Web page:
Aussies returned from World Cup of Golf brink

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Marc Leishman and Cam Smith stood, cold and wet, at the ISPS Handa Melbourne World Cup or Gulf abyss and then rushed away.

The Australian couple, joint leaders after a hot four ball opening on Thursday, found themselves seven battles behind Belgium after a shaky foursome started near Antarctic conditions at Melbourne's Metropolitan Golf Course on Friday.

But in the nick of time, the Aussies, favorites of the pre-tournament, retreated with three crucial birdies at the trot from the 14th to the edge back in the battle halfway.

The 76 of the Australians left them in a share of eighth out of six below, but only four behind joint leaders Belgium (71) and Korea (72) who were equal parts stoic and brilliant in conditions that reduced some countries to the wave equivalent of vibrating mess.

So cruel was the rain and the wind on occasions that drew no less than five countries for scores of worse than 80 capitulate with Greece on the back nine with three triple-bogey sevens en route to a 87.

New Zealand signed for a second round 76 where the Kiwis only found one birdie – in the par-five seventh place – in a round Mark Brown and Ryan Fox could only describe as a slog that ended with a three-under -total and a share in 14th.

Only four nations returned sub-par scores with Belgium accompanied by Italy (-9) and Scotland (-6) with 71s, while the Mexican combination (-7) of the newly crowned Australian Open champion Abraham Ancer and Roberto Diaz were the standouts that a 70 to slide to the seventh.

Ancer said the couple had played together a lot, including playing together in the same format at the Z├╝rich Classic of the PGA Tour in the US, where they learned the nuances of alternative golfing.

"We have worked really well together and that has turned out today," said Ancer.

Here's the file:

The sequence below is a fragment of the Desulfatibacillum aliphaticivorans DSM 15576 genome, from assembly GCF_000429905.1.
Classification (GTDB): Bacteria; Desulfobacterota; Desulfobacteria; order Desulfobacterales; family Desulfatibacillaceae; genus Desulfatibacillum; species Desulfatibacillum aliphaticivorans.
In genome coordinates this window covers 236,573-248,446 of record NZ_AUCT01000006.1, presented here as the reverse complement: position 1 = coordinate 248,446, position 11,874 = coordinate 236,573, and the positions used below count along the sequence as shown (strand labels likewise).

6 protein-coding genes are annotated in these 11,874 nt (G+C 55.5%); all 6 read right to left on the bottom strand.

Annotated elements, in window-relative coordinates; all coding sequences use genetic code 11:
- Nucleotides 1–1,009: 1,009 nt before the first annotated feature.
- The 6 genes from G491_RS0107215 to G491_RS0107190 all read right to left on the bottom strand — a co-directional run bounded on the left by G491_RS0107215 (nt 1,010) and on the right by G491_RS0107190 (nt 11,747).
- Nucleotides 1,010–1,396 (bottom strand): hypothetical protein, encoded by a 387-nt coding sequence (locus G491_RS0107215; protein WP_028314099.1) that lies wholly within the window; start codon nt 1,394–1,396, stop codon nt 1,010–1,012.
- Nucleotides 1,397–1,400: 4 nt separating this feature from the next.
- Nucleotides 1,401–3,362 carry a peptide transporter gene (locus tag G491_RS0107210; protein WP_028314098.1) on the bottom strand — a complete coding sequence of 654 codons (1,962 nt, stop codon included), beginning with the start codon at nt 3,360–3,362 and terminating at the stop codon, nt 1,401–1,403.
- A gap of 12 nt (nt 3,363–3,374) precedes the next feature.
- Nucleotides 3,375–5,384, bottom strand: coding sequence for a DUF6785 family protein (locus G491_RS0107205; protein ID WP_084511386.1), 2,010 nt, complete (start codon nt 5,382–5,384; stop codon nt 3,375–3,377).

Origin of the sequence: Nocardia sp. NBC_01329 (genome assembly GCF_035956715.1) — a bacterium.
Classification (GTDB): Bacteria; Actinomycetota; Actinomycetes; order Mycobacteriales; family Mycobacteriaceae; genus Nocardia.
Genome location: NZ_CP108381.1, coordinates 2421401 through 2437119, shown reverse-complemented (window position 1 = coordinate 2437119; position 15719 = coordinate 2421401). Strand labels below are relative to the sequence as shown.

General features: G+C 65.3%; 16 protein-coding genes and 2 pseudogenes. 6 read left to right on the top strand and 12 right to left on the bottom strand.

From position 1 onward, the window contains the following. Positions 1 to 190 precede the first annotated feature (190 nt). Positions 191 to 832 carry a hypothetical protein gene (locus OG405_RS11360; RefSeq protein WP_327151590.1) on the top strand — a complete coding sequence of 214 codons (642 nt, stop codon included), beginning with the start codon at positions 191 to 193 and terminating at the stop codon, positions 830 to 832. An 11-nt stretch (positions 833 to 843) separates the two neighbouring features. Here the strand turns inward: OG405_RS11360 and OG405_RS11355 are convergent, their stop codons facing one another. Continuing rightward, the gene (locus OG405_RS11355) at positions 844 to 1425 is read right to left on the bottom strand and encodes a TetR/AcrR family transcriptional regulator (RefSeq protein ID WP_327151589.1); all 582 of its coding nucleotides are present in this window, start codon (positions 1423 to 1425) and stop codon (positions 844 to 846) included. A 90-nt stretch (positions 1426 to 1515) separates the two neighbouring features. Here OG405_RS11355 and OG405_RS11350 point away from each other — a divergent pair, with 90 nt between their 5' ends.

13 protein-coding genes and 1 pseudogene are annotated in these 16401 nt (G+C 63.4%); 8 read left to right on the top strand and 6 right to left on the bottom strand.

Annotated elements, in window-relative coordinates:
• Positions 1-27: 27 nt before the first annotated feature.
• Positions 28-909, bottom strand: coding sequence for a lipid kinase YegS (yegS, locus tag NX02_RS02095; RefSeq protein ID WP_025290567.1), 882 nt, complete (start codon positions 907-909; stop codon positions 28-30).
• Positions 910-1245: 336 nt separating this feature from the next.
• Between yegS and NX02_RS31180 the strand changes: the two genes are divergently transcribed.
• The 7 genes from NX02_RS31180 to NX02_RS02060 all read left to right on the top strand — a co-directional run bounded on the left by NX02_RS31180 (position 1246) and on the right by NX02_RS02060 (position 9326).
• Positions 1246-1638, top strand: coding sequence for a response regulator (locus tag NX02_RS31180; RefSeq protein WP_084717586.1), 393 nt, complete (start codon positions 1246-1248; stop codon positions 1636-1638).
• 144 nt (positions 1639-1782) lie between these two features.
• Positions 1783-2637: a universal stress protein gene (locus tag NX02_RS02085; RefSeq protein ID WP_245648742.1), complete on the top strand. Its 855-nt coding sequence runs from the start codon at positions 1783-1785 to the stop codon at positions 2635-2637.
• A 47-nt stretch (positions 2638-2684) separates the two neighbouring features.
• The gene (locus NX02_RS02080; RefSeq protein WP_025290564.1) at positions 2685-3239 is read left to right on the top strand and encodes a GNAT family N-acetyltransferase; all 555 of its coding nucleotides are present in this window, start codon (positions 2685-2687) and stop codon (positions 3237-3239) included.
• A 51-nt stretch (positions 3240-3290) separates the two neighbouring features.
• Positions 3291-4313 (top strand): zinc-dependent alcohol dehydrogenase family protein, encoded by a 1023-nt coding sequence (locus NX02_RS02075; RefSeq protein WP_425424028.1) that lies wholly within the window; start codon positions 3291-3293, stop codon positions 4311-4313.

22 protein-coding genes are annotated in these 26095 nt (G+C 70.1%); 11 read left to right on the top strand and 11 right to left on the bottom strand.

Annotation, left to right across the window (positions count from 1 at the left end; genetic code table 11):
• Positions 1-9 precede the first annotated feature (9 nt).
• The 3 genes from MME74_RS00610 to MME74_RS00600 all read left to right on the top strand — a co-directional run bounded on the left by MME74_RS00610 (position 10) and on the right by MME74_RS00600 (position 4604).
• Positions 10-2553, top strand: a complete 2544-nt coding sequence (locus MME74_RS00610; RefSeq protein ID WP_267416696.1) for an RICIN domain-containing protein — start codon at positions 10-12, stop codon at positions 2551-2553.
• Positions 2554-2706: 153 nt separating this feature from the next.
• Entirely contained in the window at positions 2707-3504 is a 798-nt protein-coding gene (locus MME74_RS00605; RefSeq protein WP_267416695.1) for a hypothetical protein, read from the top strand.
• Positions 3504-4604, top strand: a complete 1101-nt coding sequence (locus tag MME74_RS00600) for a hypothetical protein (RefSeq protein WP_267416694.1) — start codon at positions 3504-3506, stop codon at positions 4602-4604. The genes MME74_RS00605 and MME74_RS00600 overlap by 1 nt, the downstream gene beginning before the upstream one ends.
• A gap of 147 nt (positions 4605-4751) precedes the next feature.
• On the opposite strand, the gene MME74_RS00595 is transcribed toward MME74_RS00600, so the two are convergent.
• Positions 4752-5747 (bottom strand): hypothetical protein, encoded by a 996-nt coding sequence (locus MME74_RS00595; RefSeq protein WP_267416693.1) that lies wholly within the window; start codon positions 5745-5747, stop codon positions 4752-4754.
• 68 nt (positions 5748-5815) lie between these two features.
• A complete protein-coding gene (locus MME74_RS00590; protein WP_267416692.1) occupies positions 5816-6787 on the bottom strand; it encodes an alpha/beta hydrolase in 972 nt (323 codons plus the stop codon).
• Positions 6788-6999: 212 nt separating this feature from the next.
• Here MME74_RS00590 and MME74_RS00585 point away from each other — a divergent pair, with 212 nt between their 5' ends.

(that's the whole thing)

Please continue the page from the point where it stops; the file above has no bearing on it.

"There is a lot you have to do to play well (in squares) and I think our round today showed that we are a good team, especially in those circumstances."

Leishman smiled when asked about the severity of the circumstances.

"I do not play when it is so normal," he joked. "When I look out of the window and that's how I sit on the couch.

"I do not make excuses, it was the same for everyone … some boys played very well and there are some good scores out there, but unfortunately not from us."

The Aussies had their bad luck on the first nine, including a ball in an almost unplayable lie in the rough on a small island in a greenside bunker on the fourth that resulted in a bogey out of nowhere

A triple bogey in the short sixth was followed by Leishman's inability to escape a bunker on the 10th and another double bogeyman who had left the hosts at the edge.

"It's the simple things, like leaving it in a bunker, you can not make those mistakes," Leishman said.

"But looking at the positives, we fought well there and we have two more days to go.

"We were seven back with a few holes to go and then had those three birdies in a row and now we are four back and it is not done yet."

Smith, who had several good putts, stayed out, was equally lively.

"In such circumstances things like that will just happen … but I thought we had reasonably limited our damage," Smith said.

"Especially at the beginning of nine, we played really solid golf, we stayed with our weapons and it paid off."

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